The first thing you need to do it get it unrolled and unfolded, then find the end of the zipper. Open it up all of the way around, and figure out which part of it is the top, you can tell that because of the spider farmer logo that will be in the upper right above the front of the door. Place the entire thing over the top, pulling it from the back of the tent towards the front, you are pretty much pulling the framework in thru the tent door. Once you have all four of the corners pulled down nice and snug over the framework, it is time to get the bottom under the framework without ripping it.

Juist kidding, what we are going to actually do is to start zipping the door closed, until it gets down towards the bottom of the framework.  Once that it there, just flip the entire tent over onto its top. This is going to make it a lot easier to finish fitting the fabric over the framework. Once it is all on there, run both of the zippers back around the way we just came, so that they end up back at the top of the door. There it is, a fully assembled tent. This version has the same excellent zipper and zipper cover flap that the previous ones have had, with a vent opening in the door that you can Velcro up if you want to leave it open.

They have kept the door hook on the left side of the tent so that you can hold the door open while you are working on the plants, which I am really happy to see that they have kept in. There is nothing worse than fighting the door flopping in your face when you are in there thinning the plants out. Looking inside the tent, you can see that I haven’t installed the bottom tray yet so that we can see the corner pieces. There are three of the rectangular vents at the bottom here that you can open up by removing the Velcro door flaps on the outside of the tent, and on the back wall there is a three-inch port for wires.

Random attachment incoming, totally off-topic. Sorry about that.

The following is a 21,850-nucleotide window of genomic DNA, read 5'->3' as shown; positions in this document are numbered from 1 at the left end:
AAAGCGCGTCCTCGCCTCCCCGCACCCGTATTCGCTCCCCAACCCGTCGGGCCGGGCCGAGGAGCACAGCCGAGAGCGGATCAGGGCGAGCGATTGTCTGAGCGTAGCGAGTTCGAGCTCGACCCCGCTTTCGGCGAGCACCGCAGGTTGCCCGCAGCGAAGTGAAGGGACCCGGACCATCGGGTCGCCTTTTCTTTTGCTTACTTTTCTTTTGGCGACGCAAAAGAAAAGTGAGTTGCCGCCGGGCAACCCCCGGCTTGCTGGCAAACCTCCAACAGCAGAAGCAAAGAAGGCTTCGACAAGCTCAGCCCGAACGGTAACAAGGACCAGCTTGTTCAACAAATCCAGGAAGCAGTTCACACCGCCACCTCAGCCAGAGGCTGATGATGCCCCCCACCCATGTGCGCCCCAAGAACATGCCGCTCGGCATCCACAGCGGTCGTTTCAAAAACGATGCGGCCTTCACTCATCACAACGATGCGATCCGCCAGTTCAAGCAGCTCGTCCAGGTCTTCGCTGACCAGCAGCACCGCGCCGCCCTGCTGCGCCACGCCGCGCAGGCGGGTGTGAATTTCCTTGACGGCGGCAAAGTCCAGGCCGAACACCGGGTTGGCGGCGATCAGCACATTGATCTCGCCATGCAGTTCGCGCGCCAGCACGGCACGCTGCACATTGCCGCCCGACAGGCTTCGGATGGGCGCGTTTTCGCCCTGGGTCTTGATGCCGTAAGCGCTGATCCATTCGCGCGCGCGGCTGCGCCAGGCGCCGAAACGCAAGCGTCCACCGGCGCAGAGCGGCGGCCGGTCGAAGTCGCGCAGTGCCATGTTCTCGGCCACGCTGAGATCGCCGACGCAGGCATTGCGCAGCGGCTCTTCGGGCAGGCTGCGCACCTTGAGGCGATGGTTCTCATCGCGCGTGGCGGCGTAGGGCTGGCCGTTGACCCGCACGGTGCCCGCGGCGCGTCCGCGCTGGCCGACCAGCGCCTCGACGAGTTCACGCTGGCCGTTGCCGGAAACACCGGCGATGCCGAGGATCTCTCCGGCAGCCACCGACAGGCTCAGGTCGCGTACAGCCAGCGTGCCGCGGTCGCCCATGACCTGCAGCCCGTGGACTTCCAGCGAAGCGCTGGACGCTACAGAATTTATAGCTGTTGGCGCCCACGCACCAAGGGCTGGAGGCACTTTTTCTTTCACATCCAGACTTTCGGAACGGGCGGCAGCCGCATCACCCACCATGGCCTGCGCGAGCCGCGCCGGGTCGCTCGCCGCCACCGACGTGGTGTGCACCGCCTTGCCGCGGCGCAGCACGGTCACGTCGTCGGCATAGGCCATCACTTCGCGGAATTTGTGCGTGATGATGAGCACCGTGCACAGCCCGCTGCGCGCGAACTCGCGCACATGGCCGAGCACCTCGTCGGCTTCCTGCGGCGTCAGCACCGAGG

As we look up towards the top you can see just how reflective the sides are which is great for light penetration, and then we get to the ports up there. On the back wall there is another three-inch port for wires, with a single eight-inch port in the back right of the top of the tent. There are two six-inch ports, one on the left wall and another on the right wall, which should have you covered to get wires and ducts into and out of the tent.

By far the biggest question I had going into this unboxing was the new plastic corners. When I first heard about these showing up I was surprised and disappointed, but after putting this tent together I think that it is going to be fine. They are very strong, and they have made the framework even easier to assemble. They are also not going to scrape the paint off of the connectors or bars when you are assembling them, which means that you are not going to be seeing rust on the scrapes. If you don’t like the plastic, I totally get it, but I think that in this case they are actually going to be an improvement over the previous metal ones, but that is just my opinion. If you have any questions about this thing that I still haven’t answered, leave them in the comments down below and I will get them answered for you.

A big thank you to Spider Farmer for sending over this 27”x27”x 62” grow tent for us to take a look at. If you want to check out their gear for yourself, make sure to click on the links to their website in the video description down below and use the discount code GEEKS at checkout to get eight percent off your entire order.

Spider Farmer 27″x27″x62″ grow tent:
Use code GEEKS at checkout to get 8% off your entire order!!